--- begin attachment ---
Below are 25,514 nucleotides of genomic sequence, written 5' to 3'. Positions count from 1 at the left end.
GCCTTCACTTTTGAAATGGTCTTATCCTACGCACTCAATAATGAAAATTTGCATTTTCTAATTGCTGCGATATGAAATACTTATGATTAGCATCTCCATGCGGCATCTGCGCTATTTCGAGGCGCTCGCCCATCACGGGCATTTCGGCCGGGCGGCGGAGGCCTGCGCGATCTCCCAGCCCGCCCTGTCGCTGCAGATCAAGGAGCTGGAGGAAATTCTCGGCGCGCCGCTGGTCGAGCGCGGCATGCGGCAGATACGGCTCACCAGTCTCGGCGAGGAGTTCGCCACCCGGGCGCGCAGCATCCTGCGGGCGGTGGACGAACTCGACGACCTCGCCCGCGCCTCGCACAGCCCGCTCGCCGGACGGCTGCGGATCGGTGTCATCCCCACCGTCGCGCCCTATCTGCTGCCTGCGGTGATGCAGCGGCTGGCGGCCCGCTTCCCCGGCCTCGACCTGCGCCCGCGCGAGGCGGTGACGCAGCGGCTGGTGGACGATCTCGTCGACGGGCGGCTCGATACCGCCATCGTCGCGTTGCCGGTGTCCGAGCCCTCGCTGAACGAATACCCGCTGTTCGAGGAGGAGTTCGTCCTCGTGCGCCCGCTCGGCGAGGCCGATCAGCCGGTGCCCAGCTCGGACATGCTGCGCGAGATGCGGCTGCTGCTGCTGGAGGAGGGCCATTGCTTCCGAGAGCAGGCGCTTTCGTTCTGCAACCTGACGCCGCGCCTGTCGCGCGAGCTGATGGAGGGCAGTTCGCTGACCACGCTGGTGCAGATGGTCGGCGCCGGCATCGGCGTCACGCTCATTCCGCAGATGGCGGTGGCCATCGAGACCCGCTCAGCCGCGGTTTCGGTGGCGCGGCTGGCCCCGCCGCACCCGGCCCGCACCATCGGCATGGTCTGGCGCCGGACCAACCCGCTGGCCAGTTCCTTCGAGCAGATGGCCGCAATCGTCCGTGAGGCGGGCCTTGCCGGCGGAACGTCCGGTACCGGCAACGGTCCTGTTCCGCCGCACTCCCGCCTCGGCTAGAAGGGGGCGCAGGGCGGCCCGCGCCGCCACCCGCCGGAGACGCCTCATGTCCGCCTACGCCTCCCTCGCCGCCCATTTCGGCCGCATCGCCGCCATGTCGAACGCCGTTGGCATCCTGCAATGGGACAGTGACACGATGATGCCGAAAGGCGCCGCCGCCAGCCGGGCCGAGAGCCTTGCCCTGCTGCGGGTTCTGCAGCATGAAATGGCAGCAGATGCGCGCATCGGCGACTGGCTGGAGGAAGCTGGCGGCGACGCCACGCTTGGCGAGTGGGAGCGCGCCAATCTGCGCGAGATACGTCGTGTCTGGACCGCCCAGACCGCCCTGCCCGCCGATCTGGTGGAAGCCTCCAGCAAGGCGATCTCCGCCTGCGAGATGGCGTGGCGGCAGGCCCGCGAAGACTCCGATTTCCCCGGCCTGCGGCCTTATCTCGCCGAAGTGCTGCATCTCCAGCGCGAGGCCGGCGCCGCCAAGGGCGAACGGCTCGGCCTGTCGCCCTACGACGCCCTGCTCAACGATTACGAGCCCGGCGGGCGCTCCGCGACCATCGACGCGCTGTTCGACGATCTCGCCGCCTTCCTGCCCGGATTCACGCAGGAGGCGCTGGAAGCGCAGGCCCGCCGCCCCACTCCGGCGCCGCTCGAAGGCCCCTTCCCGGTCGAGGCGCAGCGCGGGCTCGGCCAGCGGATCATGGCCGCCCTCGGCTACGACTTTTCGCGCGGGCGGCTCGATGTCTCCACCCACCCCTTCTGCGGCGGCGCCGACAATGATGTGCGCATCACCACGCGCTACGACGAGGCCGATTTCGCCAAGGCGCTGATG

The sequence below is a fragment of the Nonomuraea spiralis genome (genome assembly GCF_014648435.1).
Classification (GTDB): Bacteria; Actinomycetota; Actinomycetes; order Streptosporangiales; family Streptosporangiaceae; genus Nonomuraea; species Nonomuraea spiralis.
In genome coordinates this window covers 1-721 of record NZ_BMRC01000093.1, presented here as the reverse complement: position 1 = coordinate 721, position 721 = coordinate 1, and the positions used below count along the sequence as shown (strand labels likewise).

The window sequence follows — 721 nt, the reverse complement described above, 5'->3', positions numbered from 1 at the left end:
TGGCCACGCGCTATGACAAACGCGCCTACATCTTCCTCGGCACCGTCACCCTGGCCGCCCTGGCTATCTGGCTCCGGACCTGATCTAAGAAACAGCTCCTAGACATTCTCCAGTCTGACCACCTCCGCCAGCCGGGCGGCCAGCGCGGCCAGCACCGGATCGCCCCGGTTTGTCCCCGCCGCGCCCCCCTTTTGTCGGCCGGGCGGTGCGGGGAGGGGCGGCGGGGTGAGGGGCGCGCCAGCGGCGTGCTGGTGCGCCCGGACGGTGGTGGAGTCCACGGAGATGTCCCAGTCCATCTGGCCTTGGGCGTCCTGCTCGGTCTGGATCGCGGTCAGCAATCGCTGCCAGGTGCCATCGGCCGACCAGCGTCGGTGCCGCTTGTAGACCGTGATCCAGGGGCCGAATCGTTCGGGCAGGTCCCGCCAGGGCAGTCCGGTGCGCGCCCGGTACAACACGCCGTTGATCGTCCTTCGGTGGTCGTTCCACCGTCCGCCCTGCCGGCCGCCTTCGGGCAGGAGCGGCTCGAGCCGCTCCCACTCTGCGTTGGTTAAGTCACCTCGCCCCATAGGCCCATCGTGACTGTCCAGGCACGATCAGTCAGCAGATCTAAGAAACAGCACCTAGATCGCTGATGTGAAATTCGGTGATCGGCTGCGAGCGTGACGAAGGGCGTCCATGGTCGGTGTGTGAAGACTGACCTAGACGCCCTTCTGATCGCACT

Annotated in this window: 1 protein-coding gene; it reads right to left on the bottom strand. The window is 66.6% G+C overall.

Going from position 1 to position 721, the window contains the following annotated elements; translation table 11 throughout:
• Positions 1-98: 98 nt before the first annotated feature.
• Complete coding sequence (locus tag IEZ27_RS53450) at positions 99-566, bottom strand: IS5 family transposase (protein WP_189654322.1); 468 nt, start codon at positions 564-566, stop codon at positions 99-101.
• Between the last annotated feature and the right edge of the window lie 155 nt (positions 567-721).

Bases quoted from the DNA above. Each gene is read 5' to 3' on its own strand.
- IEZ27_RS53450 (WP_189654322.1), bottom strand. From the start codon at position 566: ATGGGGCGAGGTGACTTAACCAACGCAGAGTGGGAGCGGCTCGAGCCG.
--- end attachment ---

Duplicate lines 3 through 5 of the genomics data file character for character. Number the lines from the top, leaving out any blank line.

The sequence below is a fragment of the Nonomuraea spiralis genome (genome assembly GCF_014648435.1).
Classification (GTDB): Bacteria; Actinomycetota; Actinomycetes; order Streptosporangiales; family Streptosporangiaceae; genus Nonomuraea; species Nonomuraea spiralis.
In genome coordinates this window covers 1-721 of record NZ_BMRC01000093.1, presented here as the reverse complement: position 1 = coordinate 721, position 721 = coordinate 1, and the positions used below count along the sequence as shown (strand labels likewise).